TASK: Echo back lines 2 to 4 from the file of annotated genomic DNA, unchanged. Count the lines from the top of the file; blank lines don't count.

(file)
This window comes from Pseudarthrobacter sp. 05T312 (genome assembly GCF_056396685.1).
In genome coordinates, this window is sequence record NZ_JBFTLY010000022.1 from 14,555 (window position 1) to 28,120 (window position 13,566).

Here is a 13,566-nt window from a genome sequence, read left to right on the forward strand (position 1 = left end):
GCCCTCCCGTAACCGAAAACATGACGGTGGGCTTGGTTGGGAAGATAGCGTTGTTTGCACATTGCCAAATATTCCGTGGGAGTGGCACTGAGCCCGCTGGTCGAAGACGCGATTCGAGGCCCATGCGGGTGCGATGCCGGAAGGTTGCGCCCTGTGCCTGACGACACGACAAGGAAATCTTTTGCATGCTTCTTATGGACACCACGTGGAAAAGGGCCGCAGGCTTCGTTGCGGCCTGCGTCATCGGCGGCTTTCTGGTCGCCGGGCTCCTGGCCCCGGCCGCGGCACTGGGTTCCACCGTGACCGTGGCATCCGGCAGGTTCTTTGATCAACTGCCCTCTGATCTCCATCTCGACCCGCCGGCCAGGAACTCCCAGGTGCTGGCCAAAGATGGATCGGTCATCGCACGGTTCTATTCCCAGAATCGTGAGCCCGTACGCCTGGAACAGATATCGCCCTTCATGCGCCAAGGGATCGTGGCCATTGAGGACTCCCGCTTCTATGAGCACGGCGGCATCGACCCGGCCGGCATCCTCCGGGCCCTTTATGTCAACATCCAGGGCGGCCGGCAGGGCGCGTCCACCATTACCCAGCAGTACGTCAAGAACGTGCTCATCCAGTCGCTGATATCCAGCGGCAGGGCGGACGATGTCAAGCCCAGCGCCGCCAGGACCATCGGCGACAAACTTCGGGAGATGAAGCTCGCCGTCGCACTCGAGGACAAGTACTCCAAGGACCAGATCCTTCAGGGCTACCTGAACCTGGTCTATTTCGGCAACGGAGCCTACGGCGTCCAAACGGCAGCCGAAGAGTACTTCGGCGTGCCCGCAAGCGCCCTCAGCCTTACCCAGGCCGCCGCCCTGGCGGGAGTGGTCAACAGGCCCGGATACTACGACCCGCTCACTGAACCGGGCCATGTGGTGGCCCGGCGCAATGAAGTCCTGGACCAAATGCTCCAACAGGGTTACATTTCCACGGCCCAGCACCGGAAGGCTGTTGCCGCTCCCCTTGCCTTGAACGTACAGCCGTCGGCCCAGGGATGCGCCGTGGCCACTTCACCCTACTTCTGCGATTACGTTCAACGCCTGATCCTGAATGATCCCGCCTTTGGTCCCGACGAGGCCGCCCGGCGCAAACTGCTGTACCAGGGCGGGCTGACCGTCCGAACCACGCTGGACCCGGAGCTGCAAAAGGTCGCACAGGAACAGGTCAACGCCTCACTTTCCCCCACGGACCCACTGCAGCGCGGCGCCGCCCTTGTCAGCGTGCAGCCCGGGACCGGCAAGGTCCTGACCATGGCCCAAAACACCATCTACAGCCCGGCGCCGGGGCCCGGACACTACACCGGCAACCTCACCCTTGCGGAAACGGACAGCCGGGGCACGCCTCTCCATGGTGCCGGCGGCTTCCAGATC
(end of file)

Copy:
In genome coordinates, this window is sequence record NZ_JBFTLY010000022.1 from 14,555 (window position 1) to 28,120 (window position 13,566).

Here is a 13,566-nt window from a genome sequence, read left to right on the forward strand (position 1 = left end):
GCCCTCCCGTAACCGAAAACATGACGGTGGGCTTGGTTGGGAAGATAGCGTTGTTTGCACATTGCCAAATATTCCGTGGGAGTGGCACTGAGCCCGCTGGTCGAAGACGCGATTCGAGGCCCATGCGGGTGCGATGCCGGAAGGTTGCGCCCTGTGCCTGACGACACGACAAGGAAATCTTTTGCATGCTTCTTATGGACACCACGTGGAAAAGGGCCGCAGGCTTCGTTGCGGCCTGCGTCATCGGCGGCTTTCTGGTCGCCGGGCTCCTGGCCCCGGCCGCGGCACTGGGTTCCACCGTGACCGTGGCATCCGGCAGGTTCTTTGATCAACTGCCCTCTGATCTCCATCTCGACCCGCCGGCCAGGAACTCCCAGGTGCTGGCCAAAGATGGATCGGTCATCGCACGGTTCTATTCCCAGAATCGTGAGCCCGTACGCCTGGAACAGATATCGCCCTTCATGCGCCAAGGGATCGTGGCCATTGAGGACTCCCGCTTCTATGAGCACGGCGGCATCGACCCGGCCGGCATCCTCCGGGCCCTTTATGTCAACATCCAGGGCGGCCGGCAGGGCGCGTCCACCATTACCCAGCAGTACGTCAAGAACGTGCTCATCCAGTCGCTGATATCCAGCGGCAGGGCGGACGATGTCAAGCCCAGCGCCGCCAGGACCATCGGCGACAAACTTCGGGAGATGAAGCTCGCCGTCGCACTCGAGGACAAGTACTCCAAGGACCAGATCCTTCAGGGCTACCTGAACCTGGTCTATTTCGGCAACGGAGCCTACGGCGTCCAAACGGCAGCCGAAGAGTACTTCGGCGTGCCCGCAAGCGCCCTCAGCCTTACCCAGGCCGCCGCCCTGGCGGGAGTGGTCAACAGGCCCGGATACTACGACCCGCTCACTGAACCGGGCCATGTGGTGGCCCGGCGCAATGAAGTCCTGGACCAAATGCTCCAACAGGGTTACATTTCCACGGCCCAGCACCGGAAGGCTGTTGCCGCTCCCCTTGCCTTGAACGTACAGCCGTCGGCCCAGGGATGCGCCGTGGCCACTTCACCCTACTTCTGCGATTACGTTCAACGCCTGATCCTGAATGATCCCGCCTTTGGTCCCGACGAGGCCGCCCGGCGCAAACTGCTGTACCAGGGCGGGCTGACCGTCCGAACCACGCTGGACCCGGAGCTGCAAAAGGTCGCACAGGAACAGGTCAACGCCTCACTTTCCCCCACGGACCCACTGCAGCGCGGCGCCGCCCTTGTCAGCGTGCAGCCCGGGACCGGCAAGGTCCTGACCATGGCCCAAAACACCATCTACAGCCCGGCGCCGGGGCCCGGACACTACACCGGCAACCTCACCCTTGCGGAAACGGACAGCCGGGGCACGCCTCTCCATGGTGCCGGCGGCTTCCAGATC